Developing CSS code for websites with a complex layout structure can be an hard work for a web designer. But in this situation, an harder work is writing code in order to simplify the continuous maintainability process.
In this post I want to reply to all readers of this blog which in the past asked me some FAQ about this topic and illustrate some simple guidelines and tips which can help you to improve CSS coding and maintainability process following this simple rules: reduce code complexity and optimize your CSS structure.
Single or multiple CSS files?Some developers use to separate CSS code in multiple files and import them into an external CSS file in this way:
What is the better practice? Separate CSS code using multiple files or writing CSS code in a single file?
There is not a specific rule, but you have to do this choice each time, after an objective valuation about the real complexity of the layout structure. If layout is not so complex in order to justify multiple files, I suggest you to write all code in a single file. In fact, in this case, managing a single file is better than managing too many.
CSS table of content: it's really useful?I often read some articles which suggest to add a table of content of the elements contained into the CSS file in order to keep an overview of the structure of your code useful to simplify the maintainability process. A CSS table of content is something like this:
I tried to add a table of content into a CSS file in different situation, sincerly with some doubt about its real utility for these two simple reasons:
1. If you have a simple CSS file you don't need to add a table of content to manage it. You can manage it without difficulties, without a table of content.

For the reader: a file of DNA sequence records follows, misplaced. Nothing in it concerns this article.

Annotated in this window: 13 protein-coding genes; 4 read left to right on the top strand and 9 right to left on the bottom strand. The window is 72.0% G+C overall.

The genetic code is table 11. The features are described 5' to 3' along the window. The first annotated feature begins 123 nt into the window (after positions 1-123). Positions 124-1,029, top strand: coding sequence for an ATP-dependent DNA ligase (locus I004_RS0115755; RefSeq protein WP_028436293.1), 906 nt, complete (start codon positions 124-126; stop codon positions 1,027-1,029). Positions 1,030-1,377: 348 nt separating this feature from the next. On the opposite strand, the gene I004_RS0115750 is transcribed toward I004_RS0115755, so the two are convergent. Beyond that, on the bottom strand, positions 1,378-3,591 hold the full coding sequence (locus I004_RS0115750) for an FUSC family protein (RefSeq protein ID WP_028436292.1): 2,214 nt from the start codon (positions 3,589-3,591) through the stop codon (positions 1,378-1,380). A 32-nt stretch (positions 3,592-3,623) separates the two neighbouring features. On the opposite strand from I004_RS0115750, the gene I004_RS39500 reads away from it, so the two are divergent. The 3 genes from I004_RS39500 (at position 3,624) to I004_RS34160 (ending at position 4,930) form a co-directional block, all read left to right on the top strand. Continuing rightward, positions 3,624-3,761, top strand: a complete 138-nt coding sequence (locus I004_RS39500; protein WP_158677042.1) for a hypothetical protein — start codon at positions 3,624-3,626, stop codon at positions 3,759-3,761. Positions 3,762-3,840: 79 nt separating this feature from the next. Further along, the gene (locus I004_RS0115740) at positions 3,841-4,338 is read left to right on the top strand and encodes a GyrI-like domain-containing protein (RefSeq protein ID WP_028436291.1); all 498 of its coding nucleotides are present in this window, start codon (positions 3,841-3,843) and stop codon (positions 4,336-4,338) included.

2. If you have a complex CSS file you could need one... but in this case the problem is you have to modify your table of content each time you make a change of the CSS structure. So, if your CSS structure change dramatically, you have to spend a lot of time for developing the new CSS code and updating the table of content. You work twice... Is an overview of the structure of your code really necessary ?
I think not. In general, a good approach to write CSS code is following the gerarchical order of the page's elements (#wrapper, #navigation, #maincontent, #sidebar, #footer...), so you know "approximately" the point where this element is placed on your file.
In any case, if you prefer to add a table of content, I suggest you don't enumerate CSS elements how I did in this example:
If you change the order of one or more element you have to change every time the numbering of the other elements!
Use "sections" for organizing logically similar attributesThis is a simple tip I find very useful: create “sections” in order to separate logically similar CSS attributes and use alphabetical order for listing attributes into these section:
In this way will be simpler to manage each single section with the related attributes.
Separate CSS attribute name from attribute values using tab spaceAnother tip to improve the readability of your CSS code is: use a tab space in order to divide the attribute name from its value:
In this way your code looks like a tabular data sheet and will be simpler to read and manage it.
If you have other useful suggests add a comment!
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